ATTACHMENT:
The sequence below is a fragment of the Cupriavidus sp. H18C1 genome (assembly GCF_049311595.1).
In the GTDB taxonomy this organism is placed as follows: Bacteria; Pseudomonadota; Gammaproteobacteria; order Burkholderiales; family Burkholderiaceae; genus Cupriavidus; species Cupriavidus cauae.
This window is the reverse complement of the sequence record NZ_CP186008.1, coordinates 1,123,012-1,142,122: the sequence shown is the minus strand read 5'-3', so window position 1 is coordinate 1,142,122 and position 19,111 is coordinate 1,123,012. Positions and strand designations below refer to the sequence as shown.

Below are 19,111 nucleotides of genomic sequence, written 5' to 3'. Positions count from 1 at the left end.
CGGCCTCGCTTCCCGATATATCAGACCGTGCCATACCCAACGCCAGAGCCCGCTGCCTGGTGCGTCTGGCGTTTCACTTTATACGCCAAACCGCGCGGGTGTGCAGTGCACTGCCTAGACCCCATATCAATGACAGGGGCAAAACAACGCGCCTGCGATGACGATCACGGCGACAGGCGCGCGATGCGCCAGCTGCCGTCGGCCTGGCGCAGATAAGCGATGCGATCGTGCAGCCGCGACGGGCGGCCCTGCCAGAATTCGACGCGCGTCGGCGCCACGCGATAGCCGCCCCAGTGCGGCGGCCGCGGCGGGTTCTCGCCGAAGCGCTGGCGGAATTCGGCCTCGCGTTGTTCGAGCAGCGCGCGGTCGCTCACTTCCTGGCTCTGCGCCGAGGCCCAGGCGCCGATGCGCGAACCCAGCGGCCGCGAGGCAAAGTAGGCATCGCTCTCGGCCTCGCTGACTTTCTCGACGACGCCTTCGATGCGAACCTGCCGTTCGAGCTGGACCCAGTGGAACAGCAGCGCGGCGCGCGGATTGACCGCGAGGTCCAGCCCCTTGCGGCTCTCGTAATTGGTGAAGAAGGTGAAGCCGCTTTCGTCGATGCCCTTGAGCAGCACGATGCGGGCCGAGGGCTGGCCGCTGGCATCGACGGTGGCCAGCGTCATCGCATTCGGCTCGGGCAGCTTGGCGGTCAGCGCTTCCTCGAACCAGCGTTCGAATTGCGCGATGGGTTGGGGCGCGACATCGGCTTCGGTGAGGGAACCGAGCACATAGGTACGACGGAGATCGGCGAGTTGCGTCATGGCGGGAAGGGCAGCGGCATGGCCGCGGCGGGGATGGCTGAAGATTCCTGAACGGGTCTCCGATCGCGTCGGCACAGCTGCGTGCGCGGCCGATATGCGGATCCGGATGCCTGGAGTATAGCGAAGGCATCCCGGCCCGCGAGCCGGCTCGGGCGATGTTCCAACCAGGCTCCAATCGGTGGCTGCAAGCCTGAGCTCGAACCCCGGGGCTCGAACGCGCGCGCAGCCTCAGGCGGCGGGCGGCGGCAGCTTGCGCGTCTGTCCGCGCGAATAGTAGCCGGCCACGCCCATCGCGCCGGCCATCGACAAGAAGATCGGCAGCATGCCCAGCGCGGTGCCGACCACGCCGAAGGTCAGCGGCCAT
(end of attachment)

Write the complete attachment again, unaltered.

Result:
The sequence below is a fragment of the Cupriavidus sp. H18C1 genome (assembly GCF_049311595.1).
In the GTDB taxonomy this organism is placed as follows: Bacteria; Pseudomonadota; Gammaproteobacteria; order Burkholderiales; family Burkholderiaceae; genus Cupriavidus; species Cupriavidus cauae.
This window is the reverse complement of the sequence record NZ_CP186008.1, coordinates 1,123,012-1,142,122: the sequence shown is the minus strand read 5'-3', so window position 1 is coordinate 1,142,122 and position 19,111 is coordinate 1,123,012. Positions and strand designations below refer to the sequence as shown.

Below are 19,111 nucleotides of genomic sequence, written 5' to 3'. Positions count from 1 at the left end.
CGGCCTCGCTTCCCGATATATCAGACCGTGCCATACCCAACGCCAGAGCCCGCTGCCTGGTGCGTCTGGCGTTTCACTTTATACGCCAAACCGCGCGGGTGTGCAGTGCACTGCCTAGACCCCATATCAATGACAGGGGCAAAACAACGCGCCTGCGATGACGATCACGGCGACAGGCGCGCGATGCGCCAGCTGCCGTCGGCCTGGCGCAGATAAGCGATGCGATCGTGCAGCCGCGACGGGCGGCCCTGCCAGAATTCGACGCGCGTCGGCGCCACGCGATAGCCGCCCCAGTGCGGCGGCCGCGGCGGGTTCTCGCCGAAGCGCTGGCGGAATTCGGCCTCGCGTTGTTCGAGCAGCGCGCGGTCGCTCACTTCCTGGCTCTGCGCCGAGGCCCAGGCGCCGATGCGCGAACCCAGCGGCCGCGAGGCAAAGTAGGCATCGCTCTCGGCCTCGCTGACTTTCTCGACGACGCCTTCGATGCGAACCTGCCGTTCGAGCTGGACCCAGTGGAACAGCAGCGCGGCGCGCGGATTGACCGCGAGGTCCAGCCCCTTGCGGCTCTCGTAATTGGTGAAGAAGGTGAAGCCGCTTTCGTCGATGCCCTTGAGCAGCACGATGCGGGCCGAGGGCTGGCCGCTGGCATCGACGGTGGCCAGCGTCATCGCATTCGGCTCGGGCAGCTTGGCGGTCAGCGCTTCCTCGAACCAGCGTTCGAATTGCGCGATGGGTTGGGGCGCGACATCGGCTTCGGTGAGGGAACCGAGCACATAGGTACGACGGAGATCGGCGAGTTGCGTCATGGCGGGAAGGGCAGCGGCATGGCCGCGGCGGGGATGGCTGAAGATTCCTGAACGGGTCTCCGATCGCGTCGGCACAGCTGCGTGCGCGGCCGATATGCGGATCCGGATGCCTGGAGTATAGCGAAGGCATCCCGGCCCGCGAGCCGGCTCGGGCGATGTTCCAACCAGGCTCCAATCGGTGGCTGCAAGCCTGAGCTCGAACCCCGGGGCTCGAACGCGCGCGCAGCCTCAGGCGGCGGGCGGCGGCAGCTTGCGCGTCTGTCCGCGCGAATAGTAGCCGGCCACGCCCATCGCGCCGGCCATCGACAAGAAGATCGGCAGCATGCCCAGCGCGGTGCCGACCACGCCGAAGGTCAGCGGCCAT